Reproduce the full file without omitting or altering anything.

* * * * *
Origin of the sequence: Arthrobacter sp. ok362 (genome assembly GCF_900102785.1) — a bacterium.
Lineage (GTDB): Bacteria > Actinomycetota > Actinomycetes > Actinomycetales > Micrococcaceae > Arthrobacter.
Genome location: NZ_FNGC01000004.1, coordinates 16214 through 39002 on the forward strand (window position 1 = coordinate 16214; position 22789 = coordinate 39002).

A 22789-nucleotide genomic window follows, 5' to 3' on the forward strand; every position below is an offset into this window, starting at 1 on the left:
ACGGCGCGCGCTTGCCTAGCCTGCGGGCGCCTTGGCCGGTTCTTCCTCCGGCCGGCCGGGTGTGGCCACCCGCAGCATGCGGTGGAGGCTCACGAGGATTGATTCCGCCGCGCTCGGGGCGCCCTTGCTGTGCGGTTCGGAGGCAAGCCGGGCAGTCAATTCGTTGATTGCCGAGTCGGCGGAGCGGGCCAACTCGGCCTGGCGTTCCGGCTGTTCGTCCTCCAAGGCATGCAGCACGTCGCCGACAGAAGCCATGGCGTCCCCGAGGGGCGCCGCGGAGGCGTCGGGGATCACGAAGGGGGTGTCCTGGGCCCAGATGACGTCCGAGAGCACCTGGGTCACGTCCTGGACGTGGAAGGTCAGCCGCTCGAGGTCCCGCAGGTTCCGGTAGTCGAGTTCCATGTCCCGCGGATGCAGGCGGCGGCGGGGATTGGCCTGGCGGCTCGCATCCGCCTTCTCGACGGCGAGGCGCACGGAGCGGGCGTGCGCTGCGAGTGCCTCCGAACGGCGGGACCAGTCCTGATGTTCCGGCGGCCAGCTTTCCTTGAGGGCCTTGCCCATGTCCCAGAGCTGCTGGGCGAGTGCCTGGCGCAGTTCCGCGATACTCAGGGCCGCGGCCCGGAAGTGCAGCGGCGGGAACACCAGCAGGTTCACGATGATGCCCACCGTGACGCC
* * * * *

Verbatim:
Origin of the sequence: Arthrobacter sp. ok362 (genome assembly GCF_900102785.1) — a bacterium.
Lineage (GTDB): Bacteria > Actinomycetota > Actinomycetes > Actinomycetales > Micrococcaceae > Arthrobacter.
Genome location: NZ_FNGC01000004.1, coordinates 16214 through 39002 on the forward strand (window position 1 = coordinate 16214; position 22789 = coordinate 39002).

A 22789-nucleotide genomic window follows, 5' to 3' on the forward strand; every position below is an offset into this window, starting at 1 on the left:
ACGGCGCGCGCTTGCCTAGCCTGCGGGCGCCTTGGCCGGTTCTTCCTCCGGCCGGCCGGGTGTGGCCACCCGCAGCATGCGGTGGAGGCTCACGAGGATTGATTCCGCCGCGCTCGGGGCGCCCTTGCTGTGCGGTTCGGAGGCAAGCCGGGCAGTCAATTCGTTGATTGCCGAGTCGGCGGAGCGGGCCAACTCGGCCTGGCGTTCCGGCTGTTCGTCCTCCAAGGCATGCAGCACGTCGCCGACAGAAGCCATGGCGTCCCCGAGGGGCGCCGCGGAGGCGTCGGGGATCACGAAGGGGGTGTCCTGGGCCCAGATGACGTCCGAGAGCACCTGGGTCACGTCCTGGACGTGGAAGGTCAGCCGCTCGAGGTCCCGCAGGTTCCGGTAGTCGAGTTCCATGTCCCGCGGATGCAGGCGGCGGCGGGGATTGGCCTGGCGGCTCGCATCCGCCTTCTCGACGGCGAGGCGCACGGAGCGGGCGTGCGCTGCGAGTGCCTCCGAACGGCGGGACCAGTCCTGATGTTCCGGCGGCCAGCTTTCCTTGAGGGCCTTGCCCATGTCCCAGAGCTGCTGGGCGAGTGCCTGGCGCAGTTCCGCGATACTCAGGGCCGCGGCCCGGAAGTGCAGCGGCGGGAACACCAGCAGGTTCACGATGATGCCCACCGTGACGCC